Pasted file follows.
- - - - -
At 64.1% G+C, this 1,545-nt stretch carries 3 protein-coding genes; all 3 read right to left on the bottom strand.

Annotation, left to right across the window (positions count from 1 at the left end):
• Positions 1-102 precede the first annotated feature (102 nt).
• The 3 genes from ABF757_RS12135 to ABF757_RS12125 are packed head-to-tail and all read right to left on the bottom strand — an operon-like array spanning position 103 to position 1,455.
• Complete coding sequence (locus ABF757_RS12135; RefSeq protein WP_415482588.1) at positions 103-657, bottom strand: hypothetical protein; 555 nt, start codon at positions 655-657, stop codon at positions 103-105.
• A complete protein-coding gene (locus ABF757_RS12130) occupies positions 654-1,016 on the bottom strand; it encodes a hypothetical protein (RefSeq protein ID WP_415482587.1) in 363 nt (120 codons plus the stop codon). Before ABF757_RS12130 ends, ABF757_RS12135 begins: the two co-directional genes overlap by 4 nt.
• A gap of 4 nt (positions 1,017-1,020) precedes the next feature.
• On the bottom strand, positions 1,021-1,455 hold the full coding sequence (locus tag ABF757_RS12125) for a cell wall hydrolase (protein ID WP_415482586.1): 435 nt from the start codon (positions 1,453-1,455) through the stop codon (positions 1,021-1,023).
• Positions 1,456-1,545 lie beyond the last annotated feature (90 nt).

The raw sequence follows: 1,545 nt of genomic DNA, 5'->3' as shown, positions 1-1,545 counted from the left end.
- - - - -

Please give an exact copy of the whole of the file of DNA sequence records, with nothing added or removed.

At 64.1% G+C, this 1,545-nt stretch carries 3 protein-coding genes; all 3 read right to left on the bottom strand.

Annotation, left to right across the window (positions count from 1 at the left end):
• Positions 1-102 precede the first annotated feature (102 nt).
• The 3 genes from ABF757_RS12135 to ABF757_RS12125 are packed head-to-tail and all read right to left on the bottom strand — an operon-like array spanning position 103 to position 1,455.
• Complete coding sequence (locus ABF757_RS12135; RefSeq protein WP_415482588.1) at positions 103-657, bottom strand: hypothetical protein; 555 nt, start codon at positions 655-657, stop codon at positions 103-105.
• A complete protein-coding gene (locus ABF757_RS12130) occupies positions 654-1,016 on the bottom strand; it encodes a hypothetical protein (RefSeq protein ID WP_415482587.1) in 363 nt (120 codons plus the stop codon). Before ABF757_RS12130 ends, ABF757_RS12135 begins: the two co-directional genes overlap by 4 nt.
• A gap of 4 nt (positions 1,017-1,020) precedes the next feature.
• On the bottom strand, positions 1,021-1,455 hold the full coding sequence (locus tag ABF757_RS12125) for a cell wall hydrolase (protein ID WP_415482586.1): 435 nt from the start codon (positions 1,453-1,455) through the stop codon (positions 1,021-1,023).
• Positions 1,456-1,545 lie beyond the last annotated feature (90 nt).

The raw sequence follows: 1,545 nt of genomic DNA, 5'->3' as shown, positions 1-1,545 counted from the left end.